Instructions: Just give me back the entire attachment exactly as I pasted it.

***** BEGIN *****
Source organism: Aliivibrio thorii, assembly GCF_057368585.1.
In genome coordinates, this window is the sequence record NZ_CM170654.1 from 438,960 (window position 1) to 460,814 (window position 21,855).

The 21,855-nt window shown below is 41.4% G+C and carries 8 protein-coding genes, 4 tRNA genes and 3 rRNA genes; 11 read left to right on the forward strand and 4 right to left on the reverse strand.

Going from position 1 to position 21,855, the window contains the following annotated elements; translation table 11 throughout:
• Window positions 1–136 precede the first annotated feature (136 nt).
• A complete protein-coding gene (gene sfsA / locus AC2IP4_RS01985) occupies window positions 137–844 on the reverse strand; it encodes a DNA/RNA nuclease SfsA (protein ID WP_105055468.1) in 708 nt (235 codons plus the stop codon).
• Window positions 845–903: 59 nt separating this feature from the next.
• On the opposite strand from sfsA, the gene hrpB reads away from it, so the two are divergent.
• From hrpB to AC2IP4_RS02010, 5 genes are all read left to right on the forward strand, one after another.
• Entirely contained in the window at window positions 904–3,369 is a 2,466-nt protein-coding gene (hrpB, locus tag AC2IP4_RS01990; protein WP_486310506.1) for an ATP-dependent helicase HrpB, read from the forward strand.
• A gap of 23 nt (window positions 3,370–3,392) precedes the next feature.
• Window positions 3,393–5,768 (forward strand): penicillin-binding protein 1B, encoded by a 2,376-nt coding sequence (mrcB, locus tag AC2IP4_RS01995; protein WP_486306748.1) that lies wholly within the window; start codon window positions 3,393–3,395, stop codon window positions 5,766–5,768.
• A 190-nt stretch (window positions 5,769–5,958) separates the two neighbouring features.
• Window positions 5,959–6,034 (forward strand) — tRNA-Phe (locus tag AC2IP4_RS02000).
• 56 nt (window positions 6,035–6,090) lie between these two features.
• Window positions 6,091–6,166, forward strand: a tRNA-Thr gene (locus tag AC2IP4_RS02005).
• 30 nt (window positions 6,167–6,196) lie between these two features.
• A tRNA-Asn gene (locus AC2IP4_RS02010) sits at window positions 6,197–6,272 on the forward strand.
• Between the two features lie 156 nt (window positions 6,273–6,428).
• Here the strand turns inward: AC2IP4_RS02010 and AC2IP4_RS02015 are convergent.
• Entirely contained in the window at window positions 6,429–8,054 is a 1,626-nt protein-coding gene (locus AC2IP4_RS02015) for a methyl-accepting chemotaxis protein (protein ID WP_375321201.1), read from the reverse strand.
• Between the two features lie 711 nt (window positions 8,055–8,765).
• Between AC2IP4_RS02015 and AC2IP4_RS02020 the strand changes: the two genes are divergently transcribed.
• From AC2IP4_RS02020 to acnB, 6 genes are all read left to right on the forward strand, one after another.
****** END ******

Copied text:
Source organism: Aliivibrio thorii, assembly GCF_057368585.1.
In genome coordinates, this window is the sequence record NZ_CM170654.1 from 438,960 (window position 1) to 460,814 (window position 21,855).

The 21,855-nt window shown below is 41.4% G+C and carries 8 protein-coding genes, 4 tRNA genes and 3 rRNA genes; 11 read left to right on the forward strand and 4 right to left on the reverse strand.

Going from position 1 to position 21,855, the window contains the following annotated elements; translation table 11 throughout:
• Window positions 1–136 precede the first annotated feature (136 nt).
• A complete protein-coding gene (gene sfsA / locus AC2IP4_RS01985) occupies window positions 137–844 on the reverse strand; it encodes a DNA/RNA nuclease SfsA (protein ID WP_105055468.1) in 708 nt (235 codons plus the stop codon).
• Window positions 845–903: 59 nt separating this feature from the next.
• On the opposite strand from sfsA, the gene hrpB reads away from it, so the two are divergent.
• From hrpB to AC2IP4_RS02010, 5 genes are all read left to right on the forward strand, one after another.
• Entirely contained in the window at window positions 904–3,369 is a 2,466-nt protein-coding gene (hrpB, locus tag AC2IP4_RS01990; protein WP_486310506.1) for an ATP-dependent helicase HrpB, read from the forward strand.
• A gap of 23 nt (window positions 3,370–3,392) precedes the next feature.
• Window positions 3,393–5,768 (forward strand): penicillin-binding protein 1B, encoded by a 2,376-nt coding sequence (mrcB, locus tag AC2IP4_RS01995; protein WP_486306748.1) that lies wholly within the window; start codon window positions 3,393–3,395, stop codon window positions 5,766–5,768.
• A 190-nt stretch (window positions 5,769–5,958) separates the two neighbouring features.
• Window positions 5,959–6,034 (forward strand) — tRNA-Phe (locus tag AC2IP4_RS02000).
• 56 nt (window positions 6,035–6,090) lie between these two features.
• Window positions 6,091–6,166, forward strand: a tRNA-Thr gene (locus tag AC2IP4_RS02005).
• 30 nt (window positions 6,167–6,196) lie between these two features.
• A tRNA-Asn gene (locus AC2IP4_RS02010) sits at window positions 6,197–6,272 on the forward strand.
• Between the two features lie 156 nt (window positions 6,273–6,428).
• Here the strand turns inward: AC2IP4_RS02010 and AC2IP4_RS02015 are convergent.
• Entirely contained in the window at window positions 6,429–8,054 is a 1,626-nt protein-coding gene (locus AC2IP4_RS02015) for a methyl-accepting chemotaxis protein (protein ID WP_375321201.1), read from the reverse strand.
• Between the two features lie 711 nt (window positions 8,055–8,765).
• Between AC2IP4_RS02015 and AC2IP4_RS02020 the strand changes: the two genes are divergently transcribed.
• From AC2IP4_RS02020 to acnB, 6 genes are all read left to right on the forward strand, one after another.